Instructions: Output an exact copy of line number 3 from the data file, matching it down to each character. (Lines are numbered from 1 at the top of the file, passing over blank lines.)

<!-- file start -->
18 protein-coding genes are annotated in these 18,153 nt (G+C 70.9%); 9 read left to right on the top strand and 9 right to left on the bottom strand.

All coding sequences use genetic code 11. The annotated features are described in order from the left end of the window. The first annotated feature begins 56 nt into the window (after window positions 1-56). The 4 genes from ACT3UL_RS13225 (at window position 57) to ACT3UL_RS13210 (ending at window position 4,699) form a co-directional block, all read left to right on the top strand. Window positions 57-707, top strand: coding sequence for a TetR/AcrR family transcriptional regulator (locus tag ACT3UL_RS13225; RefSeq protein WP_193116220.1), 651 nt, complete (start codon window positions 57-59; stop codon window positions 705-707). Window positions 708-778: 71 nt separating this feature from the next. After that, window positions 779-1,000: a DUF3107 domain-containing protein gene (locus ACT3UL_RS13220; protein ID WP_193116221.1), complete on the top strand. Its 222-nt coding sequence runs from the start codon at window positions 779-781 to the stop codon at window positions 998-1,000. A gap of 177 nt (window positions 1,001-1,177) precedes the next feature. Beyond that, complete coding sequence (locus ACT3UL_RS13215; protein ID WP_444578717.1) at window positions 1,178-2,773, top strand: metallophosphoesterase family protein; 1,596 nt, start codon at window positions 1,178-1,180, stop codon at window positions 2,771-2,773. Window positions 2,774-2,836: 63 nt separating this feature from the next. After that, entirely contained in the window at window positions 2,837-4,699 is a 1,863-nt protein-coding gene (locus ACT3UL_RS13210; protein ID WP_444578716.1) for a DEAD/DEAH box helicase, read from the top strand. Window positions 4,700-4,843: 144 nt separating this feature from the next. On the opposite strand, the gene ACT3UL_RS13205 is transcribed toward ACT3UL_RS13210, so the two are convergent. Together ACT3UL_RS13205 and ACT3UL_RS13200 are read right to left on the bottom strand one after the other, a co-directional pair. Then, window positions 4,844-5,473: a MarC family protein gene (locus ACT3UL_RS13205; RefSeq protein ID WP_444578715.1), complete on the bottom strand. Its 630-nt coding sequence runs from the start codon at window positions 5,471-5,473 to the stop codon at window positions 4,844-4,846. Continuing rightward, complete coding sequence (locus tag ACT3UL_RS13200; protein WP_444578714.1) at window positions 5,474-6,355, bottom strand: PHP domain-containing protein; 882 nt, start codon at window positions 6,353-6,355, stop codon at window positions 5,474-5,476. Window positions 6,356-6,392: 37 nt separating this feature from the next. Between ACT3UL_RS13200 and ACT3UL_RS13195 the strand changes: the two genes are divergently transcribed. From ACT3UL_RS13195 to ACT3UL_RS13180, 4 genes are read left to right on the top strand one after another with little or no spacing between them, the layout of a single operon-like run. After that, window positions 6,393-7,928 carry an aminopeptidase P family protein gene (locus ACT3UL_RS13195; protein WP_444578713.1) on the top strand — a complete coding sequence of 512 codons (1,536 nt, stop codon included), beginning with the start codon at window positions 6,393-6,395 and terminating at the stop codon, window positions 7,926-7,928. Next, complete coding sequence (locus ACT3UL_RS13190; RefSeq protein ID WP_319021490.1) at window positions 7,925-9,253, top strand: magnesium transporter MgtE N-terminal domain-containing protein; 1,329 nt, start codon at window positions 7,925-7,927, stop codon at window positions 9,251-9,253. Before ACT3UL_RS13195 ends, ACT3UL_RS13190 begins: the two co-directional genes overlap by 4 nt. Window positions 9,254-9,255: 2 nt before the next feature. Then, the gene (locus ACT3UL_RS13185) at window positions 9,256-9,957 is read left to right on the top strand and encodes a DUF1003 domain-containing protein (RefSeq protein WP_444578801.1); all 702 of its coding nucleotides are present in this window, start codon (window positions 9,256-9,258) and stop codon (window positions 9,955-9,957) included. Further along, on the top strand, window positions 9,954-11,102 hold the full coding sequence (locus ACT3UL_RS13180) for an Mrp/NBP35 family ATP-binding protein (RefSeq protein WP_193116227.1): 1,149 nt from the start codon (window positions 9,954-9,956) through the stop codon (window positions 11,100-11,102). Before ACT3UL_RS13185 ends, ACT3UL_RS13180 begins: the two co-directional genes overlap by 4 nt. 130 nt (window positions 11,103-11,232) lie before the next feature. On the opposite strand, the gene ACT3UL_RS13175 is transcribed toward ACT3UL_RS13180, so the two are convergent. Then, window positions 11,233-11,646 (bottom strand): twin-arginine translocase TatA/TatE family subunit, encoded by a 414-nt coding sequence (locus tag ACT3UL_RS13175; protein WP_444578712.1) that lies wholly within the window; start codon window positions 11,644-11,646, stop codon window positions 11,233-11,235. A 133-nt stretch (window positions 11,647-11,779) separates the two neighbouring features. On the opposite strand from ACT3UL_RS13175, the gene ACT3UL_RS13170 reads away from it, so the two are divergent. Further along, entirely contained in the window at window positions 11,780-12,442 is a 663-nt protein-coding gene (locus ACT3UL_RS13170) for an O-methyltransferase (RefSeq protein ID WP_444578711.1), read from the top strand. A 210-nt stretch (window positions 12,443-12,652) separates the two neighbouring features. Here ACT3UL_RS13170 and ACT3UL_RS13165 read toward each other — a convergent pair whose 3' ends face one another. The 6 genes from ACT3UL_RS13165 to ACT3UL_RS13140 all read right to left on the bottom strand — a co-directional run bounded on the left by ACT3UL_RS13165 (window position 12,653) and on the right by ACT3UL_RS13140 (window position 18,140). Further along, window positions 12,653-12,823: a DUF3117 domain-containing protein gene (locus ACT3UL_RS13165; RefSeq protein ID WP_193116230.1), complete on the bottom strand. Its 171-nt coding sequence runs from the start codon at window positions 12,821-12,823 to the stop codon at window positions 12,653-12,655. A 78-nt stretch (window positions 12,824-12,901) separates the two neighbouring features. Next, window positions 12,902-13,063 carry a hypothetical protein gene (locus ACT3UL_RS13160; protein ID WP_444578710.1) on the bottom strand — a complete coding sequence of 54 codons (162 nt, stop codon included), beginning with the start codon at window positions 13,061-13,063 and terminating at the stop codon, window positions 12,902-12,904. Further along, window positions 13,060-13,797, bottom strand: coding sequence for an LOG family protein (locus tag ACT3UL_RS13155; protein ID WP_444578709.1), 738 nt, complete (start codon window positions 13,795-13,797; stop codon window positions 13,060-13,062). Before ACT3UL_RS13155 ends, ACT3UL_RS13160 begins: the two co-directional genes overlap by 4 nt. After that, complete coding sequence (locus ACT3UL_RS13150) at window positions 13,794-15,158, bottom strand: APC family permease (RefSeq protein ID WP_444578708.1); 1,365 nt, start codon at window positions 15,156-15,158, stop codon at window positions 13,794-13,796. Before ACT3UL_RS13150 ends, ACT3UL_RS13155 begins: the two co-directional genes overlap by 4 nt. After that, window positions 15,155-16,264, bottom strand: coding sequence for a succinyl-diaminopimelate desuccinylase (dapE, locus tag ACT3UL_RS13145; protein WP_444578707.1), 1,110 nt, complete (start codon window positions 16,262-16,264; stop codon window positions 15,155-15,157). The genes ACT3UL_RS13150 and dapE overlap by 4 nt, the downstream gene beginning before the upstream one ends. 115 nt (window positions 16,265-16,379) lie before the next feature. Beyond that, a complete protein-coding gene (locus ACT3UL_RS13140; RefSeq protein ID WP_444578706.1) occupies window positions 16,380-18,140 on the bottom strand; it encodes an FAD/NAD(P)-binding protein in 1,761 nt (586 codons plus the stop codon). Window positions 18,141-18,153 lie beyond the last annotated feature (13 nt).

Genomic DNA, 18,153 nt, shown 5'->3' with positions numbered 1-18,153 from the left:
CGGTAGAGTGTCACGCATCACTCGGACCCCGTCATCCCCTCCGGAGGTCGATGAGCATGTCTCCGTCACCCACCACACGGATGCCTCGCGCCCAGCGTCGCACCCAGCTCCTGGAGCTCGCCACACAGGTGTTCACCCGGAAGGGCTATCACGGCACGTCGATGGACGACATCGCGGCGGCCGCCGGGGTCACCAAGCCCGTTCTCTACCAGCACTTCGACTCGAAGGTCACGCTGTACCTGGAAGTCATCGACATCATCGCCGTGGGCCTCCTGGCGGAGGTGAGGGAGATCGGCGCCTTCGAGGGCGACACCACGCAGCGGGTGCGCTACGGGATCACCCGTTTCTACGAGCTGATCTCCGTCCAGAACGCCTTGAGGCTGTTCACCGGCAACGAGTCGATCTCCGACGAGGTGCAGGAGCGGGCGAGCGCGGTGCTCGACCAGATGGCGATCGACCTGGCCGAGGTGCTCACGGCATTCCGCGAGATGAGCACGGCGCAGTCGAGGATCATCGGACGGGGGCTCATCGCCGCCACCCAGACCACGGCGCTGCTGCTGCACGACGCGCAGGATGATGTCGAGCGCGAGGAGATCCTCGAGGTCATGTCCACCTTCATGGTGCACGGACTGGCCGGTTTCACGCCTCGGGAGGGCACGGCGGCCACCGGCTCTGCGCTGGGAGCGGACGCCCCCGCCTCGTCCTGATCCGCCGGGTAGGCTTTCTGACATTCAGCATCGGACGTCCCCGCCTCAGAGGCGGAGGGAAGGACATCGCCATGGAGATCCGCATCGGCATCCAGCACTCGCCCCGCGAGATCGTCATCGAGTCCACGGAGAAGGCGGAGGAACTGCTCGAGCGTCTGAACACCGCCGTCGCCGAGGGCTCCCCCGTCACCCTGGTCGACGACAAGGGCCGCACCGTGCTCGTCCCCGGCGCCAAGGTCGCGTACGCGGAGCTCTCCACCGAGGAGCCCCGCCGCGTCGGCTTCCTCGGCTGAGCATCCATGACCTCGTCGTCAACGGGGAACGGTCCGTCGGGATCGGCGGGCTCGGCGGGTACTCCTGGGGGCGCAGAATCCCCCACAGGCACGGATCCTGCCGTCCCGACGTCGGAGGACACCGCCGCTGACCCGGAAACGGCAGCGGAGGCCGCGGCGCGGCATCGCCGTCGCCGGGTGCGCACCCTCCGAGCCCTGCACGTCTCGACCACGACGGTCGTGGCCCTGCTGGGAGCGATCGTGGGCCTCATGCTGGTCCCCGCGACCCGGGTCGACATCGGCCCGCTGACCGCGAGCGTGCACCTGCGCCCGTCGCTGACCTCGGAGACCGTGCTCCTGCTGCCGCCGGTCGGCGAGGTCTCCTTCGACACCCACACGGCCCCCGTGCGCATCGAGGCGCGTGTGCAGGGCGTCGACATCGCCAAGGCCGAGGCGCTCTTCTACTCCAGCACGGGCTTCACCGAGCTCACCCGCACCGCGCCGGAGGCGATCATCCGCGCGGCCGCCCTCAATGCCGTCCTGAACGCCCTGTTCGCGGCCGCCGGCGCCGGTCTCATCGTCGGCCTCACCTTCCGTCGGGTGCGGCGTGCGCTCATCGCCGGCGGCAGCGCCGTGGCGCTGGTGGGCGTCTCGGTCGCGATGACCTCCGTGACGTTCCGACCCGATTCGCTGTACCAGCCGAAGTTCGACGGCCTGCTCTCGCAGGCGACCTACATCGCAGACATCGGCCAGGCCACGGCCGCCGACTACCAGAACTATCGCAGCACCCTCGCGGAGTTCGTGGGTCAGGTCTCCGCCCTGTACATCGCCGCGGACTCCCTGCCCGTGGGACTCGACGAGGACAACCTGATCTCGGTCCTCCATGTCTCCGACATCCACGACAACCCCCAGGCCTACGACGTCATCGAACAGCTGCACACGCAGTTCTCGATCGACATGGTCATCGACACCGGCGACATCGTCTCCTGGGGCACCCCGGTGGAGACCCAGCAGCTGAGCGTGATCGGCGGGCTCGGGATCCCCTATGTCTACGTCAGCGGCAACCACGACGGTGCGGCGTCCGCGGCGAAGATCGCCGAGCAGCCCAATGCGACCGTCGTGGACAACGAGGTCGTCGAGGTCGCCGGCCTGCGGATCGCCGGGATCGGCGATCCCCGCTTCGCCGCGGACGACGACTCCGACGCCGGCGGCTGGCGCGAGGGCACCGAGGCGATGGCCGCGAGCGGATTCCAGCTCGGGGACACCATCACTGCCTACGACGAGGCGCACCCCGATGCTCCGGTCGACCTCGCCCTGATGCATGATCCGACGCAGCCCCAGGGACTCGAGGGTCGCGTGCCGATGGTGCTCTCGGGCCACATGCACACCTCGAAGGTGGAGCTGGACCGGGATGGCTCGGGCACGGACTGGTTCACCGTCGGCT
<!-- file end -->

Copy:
Genomic DNA, 18,153 nt, shown 5'->3' with positions numbered 1-18,153 from the left: